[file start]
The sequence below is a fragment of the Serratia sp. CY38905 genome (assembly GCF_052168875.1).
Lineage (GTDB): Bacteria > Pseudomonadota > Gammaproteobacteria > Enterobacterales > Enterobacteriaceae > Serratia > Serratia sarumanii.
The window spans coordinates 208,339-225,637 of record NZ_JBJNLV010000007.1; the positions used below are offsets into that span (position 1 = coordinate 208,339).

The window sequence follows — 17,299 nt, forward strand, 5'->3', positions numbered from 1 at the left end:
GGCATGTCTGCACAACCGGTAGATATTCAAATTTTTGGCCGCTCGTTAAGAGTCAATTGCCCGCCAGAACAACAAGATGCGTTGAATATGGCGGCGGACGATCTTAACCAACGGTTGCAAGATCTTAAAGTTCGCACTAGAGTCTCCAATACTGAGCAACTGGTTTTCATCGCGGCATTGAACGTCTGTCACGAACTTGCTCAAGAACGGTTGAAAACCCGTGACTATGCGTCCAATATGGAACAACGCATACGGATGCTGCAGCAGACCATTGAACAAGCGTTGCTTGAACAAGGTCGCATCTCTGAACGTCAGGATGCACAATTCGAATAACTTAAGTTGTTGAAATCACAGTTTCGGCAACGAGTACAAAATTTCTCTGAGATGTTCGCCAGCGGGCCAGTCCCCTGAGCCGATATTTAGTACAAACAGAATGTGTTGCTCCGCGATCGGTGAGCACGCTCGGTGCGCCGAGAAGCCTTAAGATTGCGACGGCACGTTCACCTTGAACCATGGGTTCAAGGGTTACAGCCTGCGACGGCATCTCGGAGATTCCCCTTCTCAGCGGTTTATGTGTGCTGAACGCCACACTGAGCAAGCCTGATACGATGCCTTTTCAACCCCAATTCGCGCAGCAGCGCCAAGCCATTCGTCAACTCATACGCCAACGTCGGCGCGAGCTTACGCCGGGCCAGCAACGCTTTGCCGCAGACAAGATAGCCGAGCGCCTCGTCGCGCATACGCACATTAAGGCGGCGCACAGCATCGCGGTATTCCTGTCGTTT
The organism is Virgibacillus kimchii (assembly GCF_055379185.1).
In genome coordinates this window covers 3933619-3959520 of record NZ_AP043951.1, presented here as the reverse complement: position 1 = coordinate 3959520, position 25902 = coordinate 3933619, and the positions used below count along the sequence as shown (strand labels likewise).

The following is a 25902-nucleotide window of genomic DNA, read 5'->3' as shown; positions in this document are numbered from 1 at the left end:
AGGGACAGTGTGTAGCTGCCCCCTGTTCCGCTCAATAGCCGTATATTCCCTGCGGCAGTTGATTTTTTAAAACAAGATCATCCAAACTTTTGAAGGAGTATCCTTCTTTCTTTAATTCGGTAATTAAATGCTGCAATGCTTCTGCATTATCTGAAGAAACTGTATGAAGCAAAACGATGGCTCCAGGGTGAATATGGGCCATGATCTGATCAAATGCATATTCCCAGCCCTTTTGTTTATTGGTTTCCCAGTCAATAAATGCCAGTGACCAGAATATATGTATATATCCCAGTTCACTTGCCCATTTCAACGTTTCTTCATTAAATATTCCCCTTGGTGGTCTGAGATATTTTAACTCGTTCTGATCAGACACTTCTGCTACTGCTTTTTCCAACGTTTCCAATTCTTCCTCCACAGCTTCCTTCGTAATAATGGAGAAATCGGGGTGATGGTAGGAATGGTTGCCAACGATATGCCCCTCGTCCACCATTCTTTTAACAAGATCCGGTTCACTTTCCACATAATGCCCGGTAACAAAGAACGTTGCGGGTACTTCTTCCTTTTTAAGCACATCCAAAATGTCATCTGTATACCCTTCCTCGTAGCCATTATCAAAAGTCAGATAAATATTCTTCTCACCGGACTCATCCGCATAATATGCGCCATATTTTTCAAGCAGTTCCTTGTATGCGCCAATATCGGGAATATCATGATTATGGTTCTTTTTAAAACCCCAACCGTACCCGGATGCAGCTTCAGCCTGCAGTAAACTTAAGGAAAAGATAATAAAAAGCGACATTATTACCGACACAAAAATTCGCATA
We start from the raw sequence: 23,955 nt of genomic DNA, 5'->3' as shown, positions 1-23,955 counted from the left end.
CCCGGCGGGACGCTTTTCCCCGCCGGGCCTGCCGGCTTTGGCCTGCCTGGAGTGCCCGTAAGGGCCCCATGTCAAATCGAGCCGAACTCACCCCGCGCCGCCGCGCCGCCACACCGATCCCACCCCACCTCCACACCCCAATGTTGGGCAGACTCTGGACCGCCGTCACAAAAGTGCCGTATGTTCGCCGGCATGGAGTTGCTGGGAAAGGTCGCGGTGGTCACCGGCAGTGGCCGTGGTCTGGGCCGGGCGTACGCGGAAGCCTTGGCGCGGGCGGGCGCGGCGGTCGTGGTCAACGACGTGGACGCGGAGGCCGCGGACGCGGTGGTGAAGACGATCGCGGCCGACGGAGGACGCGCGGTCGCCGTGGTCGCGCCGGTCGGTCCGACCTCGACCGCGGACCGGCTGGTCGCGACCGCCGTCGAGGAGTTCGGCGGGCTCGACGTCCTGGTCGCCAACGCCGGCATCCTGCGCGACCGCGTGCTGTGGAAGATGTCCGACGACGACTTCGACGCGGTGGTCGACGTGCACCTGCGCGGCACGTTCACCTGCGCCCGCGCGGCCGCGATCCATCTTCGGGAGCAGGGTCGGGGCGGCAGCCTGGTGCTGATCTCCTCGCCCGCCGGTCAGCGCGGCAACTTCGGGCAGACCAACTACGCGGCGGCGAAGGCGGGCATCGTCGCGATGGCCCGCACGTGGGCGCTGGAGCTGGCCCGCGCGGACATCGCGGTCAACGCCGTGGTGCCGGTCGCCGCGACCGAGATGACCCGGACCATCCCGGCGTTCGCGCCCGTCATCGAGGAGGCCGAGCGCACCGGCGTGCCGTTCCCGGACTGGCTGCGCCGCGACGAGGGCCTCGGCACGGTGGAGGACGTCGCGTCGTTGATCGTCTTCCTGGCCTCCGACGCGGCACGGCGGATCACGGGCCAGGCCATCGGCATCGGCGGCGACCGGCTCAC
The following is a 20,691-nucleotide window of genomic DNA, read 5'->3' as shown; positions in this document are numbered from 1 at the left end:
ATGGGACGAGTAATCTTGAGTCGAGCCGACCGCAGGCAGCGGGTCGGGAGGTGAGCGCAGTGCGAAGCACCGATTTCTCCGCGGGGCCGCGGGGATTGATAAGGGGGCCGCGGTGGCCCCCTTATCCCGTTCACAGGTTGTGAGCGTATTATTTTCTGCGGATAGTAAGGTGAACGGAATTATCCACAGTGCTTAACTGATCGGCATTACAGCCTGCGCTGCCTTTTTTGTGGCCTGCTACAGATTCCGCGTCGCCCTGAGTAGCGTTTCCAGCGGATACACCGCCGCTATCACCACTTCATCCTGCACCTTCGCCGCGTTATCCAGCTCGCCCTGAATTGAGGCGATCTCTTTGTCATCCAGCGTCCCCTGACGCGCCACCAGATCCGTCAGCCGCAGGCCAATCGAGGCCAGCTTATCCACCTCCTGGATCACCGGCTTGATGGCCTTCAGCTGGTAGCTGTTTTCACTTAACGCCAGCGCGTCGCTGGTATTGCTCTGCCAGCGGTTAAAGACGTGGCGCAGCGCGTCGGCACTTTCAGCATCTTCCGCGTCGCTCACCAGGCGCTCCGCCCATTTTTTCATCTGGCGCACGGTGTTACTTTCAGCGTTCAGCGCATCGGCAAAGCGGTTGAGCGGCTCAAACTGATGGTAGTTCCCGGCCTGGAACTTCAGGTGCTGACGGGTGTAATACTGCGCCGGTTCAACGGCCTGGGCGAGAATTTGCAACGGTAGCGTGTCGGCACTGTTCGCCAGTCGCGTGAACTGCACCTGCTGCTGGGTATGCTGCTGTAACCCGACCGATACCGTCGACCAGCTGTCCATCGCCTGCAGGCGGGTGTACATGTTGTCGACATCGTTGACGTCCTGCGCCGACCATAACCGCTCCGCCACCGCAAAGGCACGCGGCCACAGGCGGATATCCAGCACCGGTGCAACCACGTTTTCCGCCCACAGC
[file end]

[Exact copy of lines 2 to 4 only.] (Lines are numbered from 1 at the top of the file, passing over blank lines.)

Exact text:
Lineage (GTDB): Bacteria > Pseudomonadota > Gammaproteobacteria > Enterobacterales > Enterobacteriaceae > Serratia > Serratia sarumanii.
The window spans coordinates 208,339-225,637 of record NZ_JBJNLV010000007.1; the positions used below are offsets into that span (position 1 = coordinate 208,339).

The window sequence follows — 17,299 nt, forward strand, 5'->3', positions numbered from 1 at the left end: